When medicine science pronounces a death sentence

Every Sunday, I watch the Christian motivational speaker Joel Osteen. He probably has the largest protestant TV audience and congregation in the US – in addition, to being an author.

His message? Never give up! God has greater things in store for you.

I found out he’s on FaceBook at http://is.gd/cEIEa . Someone on his staff is “on the ball”, via investigating social media.

Someone sends a scam email to me this week:

“On 4th March, 2010.I went for a medical check up, and my personal doctor confirmed to me that I have a kidney failure,which can easily take off my life soon and I found it uneasy to survive myself.”

If somebody in the medical profession told me I have a terminal illness – guess what? I would seek a second and even a third opinion – by “experts” in the field.

From my personal friends

I have some interesting antidotes to conventional medical wisdom, where they “pronounce a death sentence.”

The first one’s from a Quaker woman I’ll call Mrs. M. Her doctor said she had terminal cancer and had six months to live. She did pass away – five years later. But she was smart. She utilized a combination of traditional, alternative and spiritual healing modalities.

  • She engaged traditional medicine to work with chemotherapy and surgery.
  • She engaged a specialist in TCM (traditional Chinese medicine), for herbs to counteract the negative repercussions of chemotherapy.
  • She went to the Native American prayer lodges for prayer and spiritual healing.

Another contact I’ll just call Mrs. D. She has been a lifelong Greek Orthodox church member, except for a period of 2 years. During that time, she took a detour to a Christian Science Church. Later, she came back to the Greek Orthodox Church.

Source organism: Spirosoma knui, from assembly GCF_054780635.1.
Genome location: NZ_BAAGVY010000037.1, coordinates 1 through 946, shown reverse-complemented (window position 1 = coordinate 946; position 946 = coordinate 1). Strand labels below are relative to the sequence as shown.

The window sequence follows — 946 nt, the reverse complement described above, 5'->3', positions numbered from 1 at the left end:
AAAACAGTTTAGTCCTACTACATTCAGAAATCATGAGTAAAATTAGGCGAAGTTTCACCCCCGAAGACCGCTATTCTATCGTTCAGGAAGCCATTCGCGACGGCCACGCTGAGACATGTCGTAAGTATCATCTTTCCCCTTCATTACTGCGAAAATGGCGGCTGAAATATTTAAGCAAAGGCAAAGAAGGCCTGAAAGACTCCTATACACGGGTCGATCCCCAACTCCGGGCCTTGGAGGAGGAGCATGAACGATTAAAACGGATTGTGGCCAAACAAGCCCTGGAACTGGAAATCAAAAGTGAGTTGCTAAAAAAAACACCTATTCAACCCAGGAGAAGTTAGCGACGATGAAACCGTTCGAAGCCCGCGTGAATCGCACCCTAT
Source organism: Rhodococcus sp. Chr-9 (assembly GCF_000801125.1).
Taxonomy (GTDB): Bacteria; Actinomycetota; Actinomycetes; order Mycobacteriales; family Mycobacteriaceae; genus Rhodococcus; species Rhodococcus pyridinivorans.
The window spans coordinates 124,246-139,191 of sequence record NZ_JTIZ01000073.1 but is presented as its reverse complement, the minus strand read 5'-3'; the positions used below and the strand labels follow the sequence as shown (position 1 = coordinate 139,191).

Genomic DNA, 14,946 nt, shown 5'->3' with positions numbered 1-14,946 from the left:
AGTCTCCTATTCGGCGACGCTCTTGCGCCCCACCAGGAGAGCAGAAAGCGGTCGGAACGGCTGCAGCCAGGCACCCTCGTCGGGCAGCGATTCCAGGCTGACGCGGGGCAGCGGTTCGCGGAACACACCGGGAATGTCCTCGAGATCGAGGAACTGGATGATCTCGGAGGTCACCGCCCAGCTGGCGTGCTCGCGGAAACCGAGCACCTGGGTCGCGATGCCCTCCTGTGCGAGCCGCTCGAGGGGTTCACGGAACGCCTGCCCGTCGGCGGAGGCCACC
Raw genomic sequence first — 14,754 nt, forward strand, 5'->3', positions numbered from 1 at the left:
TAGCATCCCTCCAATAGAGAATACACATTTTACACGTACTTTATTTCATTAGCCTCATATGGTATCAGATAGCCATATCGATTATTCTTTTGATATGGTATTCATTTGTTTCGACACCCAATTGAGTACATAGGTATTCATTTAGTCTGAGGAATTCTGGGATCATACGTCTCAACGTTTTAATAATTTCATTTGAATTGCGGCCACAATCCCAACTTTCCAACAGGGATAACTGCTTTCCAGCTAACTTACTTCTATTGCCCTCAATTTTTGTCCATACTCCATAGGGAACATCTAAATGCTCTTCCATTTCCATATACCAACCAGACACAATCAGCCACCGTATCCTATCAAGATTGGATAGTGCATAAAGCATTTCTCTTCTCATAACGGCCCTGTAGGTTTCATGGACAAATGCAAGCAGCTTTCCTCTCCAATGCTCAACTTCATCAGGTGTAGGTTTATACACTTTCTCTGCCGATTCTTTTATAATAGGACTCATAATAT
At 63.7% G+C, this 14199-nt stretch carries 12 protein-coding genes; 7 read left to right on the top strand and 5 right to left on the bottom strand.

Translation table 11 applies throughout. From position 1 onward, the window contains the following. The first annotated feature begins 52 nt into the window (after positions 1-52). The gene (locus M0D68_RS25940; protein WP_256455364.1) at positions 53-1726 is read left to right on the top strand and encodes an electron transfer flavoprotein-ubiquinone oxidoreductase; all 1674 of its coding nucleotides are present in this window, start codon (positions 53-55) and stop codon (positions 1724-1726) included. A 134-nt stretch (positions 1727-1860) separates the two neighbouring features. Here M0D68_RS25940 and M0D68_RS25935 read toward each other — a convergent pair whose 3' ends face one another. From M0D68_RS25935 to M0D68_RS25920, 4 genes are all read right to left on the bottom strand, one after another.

During her C.S. Tenure, she was involved in a major auto accident. She was taken to the emergency room and spent some hospital time. At the same time, her local Christian Science Church (including their practitioner) prayed for her.

She recovered. The chief physician treating her called her a “statistical abnormality.” Interesting, isn’t it? If a recovery can’t be explained fully through medical science, just call it a “statistical abnormality.”

Time for books

I’m re-reading this interesting book entitled The Healing Power of Mind by Tulku Thondup. He’s a Tibetan Buddhist monk and you can find this book on Amazon. Essentially, he talks about utilizing various visualization techniques for healing.

Speaking of books, I got this email this week from my associate Mr. J:

“I should be fine for this month at least I pushed back all new clients to July because I’m trying to write my first book. “

Here’s my response:

“The book sounds interesting. What is the title and topic? If you ever think of self-promotion, I would recommend reading The Well-Fed Self-Publisher: How to Turn One Book into a Full-Time Living by Peter Bowerman (see amazon.com/Well…).”

Currently, I’m an unpaid consultant to a homeopathic physician friend, who’s writing a comprehensive repertory on the topic.

Medicine is an interesting topic. In the Red Road (Native American way, which I am deeply familiar with), they extend the definition of medicine, to apply solutions to various life problems. I would recommend the book Coyote Medicine: Lessons from Native American Healing and Coyote Medicine: Miracles in Native Medicine by Lewis Mehl-Madrona , M.D., PhD (see Amazon).

Currently, I’m in dialogue with Islamic Sufi groups, on the topic of “Sufi medicine”. They too extend the definition of medicine to various problems in life. Right now, I’m having some “fascinating” conversations. Perhaps the reader can look at Alternative Healing, The Sufi Way by Shaykh Kevin Germain , and The Book Of Sufi Healing by G.M. Chishti (see Amazon).

Is it impossible?

I re-watched Kill Bill, volumes one and two on AMC. In one scene, the lady is buried in a coffin, and punches her way to freedom.

Yet the TV show Myth Busters said it was impossible, in the episode described at mythbustersresu….

But is reality always correct, when it comes to medical science and doctor predicted death sentences? My friend – Mrs. D. – who’s now back with the Greek Orthodox church, talks about the healing miracles of contemporary Orthodox saints she encountered. More statistical abnormalities?

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One Response

  1. Keep up the good work, I like your writing.

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